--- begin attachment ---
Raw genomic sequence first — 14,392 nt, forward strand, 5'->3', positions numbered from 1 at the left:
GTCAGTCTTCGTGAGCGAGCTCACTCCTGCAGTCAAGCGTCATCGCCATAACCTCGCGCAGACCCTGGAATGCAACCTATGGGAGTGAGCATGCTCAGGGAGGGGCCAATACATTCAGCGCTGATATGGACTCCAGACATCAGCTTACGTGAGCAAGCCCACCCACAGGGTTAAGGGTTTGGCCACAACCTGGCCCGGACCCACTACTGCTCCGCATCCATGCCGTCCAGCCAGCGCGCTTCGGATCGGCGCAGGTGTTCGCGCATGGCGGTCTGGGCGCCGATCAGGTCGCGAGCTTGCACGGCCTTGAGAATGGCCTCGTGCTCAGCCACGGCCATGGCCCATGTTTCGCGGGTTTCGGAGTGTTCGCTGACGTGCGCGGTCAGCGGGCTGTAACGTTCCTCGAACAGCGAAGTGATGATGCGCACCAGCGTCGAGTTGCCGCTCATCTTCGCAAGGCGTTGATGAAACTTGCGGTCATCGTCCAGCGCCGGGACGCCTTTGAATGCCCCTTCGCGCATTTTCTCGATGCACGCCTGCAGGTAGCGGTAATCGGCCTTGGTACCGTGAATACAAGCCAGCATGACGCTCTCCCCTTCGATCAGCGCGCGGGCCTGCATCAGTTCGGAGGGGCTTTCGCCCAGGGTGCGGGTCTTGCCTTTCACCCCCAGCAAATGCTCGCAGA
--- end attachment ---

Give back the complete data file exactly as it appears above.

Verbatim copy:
Raw genomic sequence first — 14,392 nt, forward strand, 5'->3', positions numbered from 1 at the left:
GTCAGTCTTCGTGAGCGAGCTCACTCCTGCAGTCAAGCGTCATCGCCATAACCTCGCGCAGACCCTGGAATGCAACCTATGGGAGTGAGCATGCTCAGGGAGGGGCCAATACATTCAGCGCTGATATGGACTCCAGACATCAGCTTACGTGAGCAAGCCCACCCACAGGGTTAAGGGTTTGGCCACAACCTGGCCCGGACCCACTACTGCTCCGCATCCATGCCGTCCAGCCAGCGCGCTTCGGATCGGCGCAGGTGTTCGCGCATGGCGGTCTGGGCGCCGATCAGGTCGCGAGCTTGCACGGCCTTGAGAATGGCCTCGTGCTCAGCCACGGCCATGGCCCATGTTTCGCGGGTTTCGGAGTGTTCGCTGACGTGCGCGGTCAGCGGGCTGTAACGTTCCTCGAACAGCGAAGTGATGATGCGCACCAGCGTCGAGTTGCCGCTCATCTTCGCAAGGCGTTGATGAAACTTGCGGTCATCGTCCAGCGCCGGGACGCCTTTGAATGCCCCTTCGCGCATTTTCTCGATGCACGCCTGCAGGTAGCGGTAATCGGCCTTGGTACCGTGAATACAAGCCAGCATGACGCTCTCCCCTTCGATCAGCGCGCGGGCCTGCATCAGTTCGGAGGGGCTTTCGCCCAGGGTGCGGGTCTTGCCTTTCACCCCCAGCAAATGCTCGCAGA